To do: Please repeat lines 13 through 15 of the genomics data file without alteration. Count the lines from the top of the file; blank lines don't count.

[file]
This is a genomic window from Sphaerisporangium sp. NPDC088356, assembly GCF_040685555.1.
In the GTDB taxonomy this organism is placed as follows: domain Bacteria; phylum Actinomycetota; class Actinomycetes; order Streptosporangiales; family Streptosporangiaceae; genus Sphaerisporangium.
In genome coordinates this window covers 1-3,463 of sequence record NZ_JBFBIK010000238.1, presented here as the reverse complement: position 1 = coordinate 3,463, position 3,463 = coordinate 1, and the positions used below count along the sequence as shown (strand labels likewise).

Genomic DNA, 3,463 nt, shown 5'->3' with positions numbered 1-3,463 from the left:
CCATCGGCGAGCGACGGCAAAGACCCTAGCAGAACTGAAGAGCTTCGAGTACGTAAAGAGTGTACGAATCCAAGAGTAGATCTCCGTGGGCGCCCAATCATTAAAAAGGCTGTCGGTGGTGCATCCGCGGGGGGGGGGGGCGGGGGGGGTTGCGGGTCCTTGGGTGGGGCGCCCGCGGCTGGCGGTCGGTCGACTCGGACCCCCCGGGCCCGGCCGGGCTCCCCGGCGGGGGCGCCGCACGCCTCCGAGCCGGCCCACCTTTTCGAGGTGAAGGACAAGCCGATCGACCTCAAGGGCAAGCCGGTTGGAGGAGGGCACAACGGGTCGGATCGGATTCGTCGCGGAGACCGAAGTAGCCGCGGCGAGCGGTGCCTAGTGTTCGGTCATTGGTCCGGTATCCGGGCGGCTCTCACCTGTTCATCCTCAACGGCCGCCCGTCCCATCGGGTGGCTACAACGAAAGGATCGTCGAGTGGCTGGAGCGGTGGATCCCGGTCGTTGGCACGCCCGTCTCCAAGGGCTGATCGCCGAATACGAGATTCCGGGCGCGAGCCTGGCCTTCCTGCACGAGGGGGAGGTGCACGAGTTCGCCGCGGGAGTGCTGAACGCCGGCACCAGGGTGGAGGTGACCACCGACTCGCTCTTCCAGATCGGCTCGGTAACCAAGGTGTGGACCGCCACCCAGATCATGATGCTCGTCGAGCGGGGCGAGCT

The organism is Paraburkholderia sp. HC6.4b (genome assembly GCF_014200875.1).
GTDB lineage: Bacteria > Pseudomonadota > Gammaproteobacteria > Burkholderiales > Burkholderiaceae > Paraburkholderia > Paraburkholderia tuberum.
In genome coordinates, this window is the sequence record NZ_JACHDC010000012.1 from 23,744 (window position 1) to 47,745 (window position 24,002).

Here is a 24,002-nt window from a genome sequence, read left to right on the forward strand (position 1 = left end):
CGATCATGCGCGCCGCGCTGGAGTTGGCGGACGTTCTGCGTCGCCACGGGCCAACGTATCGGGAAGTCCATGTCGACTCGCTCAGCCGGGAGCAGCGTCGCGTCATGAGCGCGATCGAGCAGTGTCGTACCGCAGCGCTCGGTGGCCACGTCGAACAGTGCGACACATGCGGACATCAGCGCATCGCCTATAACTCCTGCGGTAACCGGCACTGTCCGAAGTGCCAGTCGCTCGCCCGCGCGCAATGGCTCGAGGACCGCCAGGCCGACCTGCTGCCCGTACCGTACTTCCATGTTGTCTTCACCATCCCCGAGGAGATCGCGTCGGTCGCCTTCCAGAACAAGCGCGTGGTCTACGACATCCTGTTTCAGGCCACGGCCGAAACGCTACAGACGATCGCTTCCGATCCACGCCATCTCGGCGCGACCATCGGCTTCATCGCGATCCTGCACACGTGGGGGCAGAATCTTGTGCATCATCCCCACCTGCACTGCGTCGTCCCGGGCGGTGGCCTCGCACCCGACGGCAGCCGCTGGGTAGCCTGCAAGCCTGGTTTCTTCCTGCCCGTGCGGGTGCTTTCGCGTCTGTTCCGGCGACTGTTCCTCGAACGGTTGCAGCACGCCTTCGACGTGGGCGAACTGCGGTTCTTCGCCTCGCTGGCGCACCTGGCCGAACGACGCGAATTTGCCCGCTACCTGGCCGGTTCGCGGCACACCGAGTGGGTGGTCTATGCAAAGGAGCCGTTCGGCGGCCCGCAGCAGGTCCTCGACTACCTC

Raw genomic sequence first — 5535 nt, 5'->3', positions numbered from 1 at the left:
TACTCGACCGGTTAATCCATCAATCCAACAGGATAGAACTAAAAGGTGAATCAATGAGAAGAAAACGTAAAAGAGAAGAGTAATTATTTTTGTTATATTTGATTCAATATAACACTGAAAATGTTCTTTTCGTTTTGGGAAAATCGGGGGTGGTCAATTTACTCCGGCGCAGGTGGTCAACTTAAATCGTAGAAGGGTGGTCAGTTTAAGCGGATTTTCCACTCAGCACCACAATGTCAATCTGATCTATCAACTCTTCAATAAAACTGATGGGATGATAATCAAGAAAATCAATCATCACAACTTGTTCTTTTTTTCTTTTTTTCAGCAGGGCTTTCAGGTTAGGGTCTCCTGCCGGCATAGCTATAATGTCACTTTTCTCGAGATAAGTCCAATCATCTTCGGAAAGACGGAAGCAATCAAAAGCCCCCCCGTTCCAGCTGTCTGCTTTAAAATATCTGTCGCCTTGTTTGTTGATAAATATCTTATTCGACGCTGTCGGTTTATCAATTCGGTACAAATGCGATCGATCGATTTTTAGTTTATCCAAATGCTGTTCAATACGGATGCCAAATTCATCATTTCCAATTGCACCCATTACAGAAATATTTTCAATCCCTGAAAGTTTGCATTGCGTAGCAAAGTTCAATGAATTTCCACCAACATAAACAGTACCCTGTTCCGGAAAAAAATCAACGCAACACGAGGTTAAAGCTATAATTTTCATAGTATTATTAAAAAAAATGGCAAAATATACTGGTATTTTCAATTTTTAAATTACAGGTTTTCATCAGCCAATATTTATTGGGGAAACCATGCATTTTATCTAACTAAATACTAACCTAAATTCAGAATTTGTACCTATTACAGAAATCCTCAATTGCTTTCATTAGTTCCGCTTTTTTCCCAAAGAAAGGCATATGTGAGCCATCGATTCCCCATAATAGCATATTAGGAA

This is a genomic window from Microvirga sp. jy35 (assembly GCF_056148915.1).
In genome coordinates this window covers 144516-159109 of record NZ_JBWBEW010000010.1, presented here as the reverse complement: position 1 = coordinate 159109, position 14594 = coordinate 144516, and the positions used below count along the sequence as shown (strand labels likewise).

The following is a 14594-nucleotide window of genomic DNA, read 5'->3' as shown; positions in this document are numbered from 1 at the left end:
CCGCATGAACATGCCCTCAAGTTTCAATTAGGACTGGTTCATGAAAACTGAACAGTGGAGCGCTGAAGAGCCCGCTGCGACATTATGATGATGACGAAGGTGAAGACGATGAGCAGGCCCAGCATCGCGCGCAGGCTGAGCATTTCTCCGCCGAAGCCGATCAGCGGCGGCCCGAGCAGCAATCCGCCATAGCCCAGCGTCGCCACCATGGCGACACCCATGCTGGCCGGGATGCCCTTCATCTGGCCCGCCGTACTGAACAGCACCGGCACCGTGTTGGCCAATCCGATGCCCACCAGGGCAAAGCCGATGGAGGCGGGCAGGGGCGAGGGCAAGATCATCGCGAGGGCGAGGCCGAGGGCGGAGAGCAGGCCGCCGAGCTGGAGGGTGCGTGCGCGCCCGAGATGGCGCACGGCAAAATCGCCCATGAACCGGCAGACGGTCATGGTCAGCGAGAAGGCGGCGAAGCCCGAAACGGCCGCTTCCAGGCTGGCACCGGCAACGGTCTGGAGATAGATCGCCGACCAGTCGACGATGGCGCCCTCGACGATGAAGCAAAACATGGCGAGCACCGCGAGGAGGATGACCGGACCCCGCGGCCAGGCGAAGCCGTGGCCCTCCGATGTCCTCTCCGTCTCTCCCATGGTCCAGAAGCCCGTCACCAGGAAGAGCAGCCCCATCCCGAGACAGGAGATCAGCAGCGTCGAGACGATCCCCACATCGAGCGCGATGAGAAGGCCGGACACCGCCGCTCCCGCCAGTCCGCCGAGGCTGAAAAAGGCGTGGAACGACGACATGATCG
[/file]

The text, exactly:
This is a genomic window from Microvirga sp. jy35 (assembly GCF_056148915.1).
In genome coordinates this window covers 144516-159109 of record NZ_JBWBEW010000010.1, presented here as the reverse complement: position 1 = coordinate 159109, position 14594 = coordinate 144516, and the positions used below count along the sequence as shown (strand labels likewise).

The following is a 14594-nucleotide window of genomic DNA, read 5'->3' as shown; positions in this document are numbered from 1 at the left end: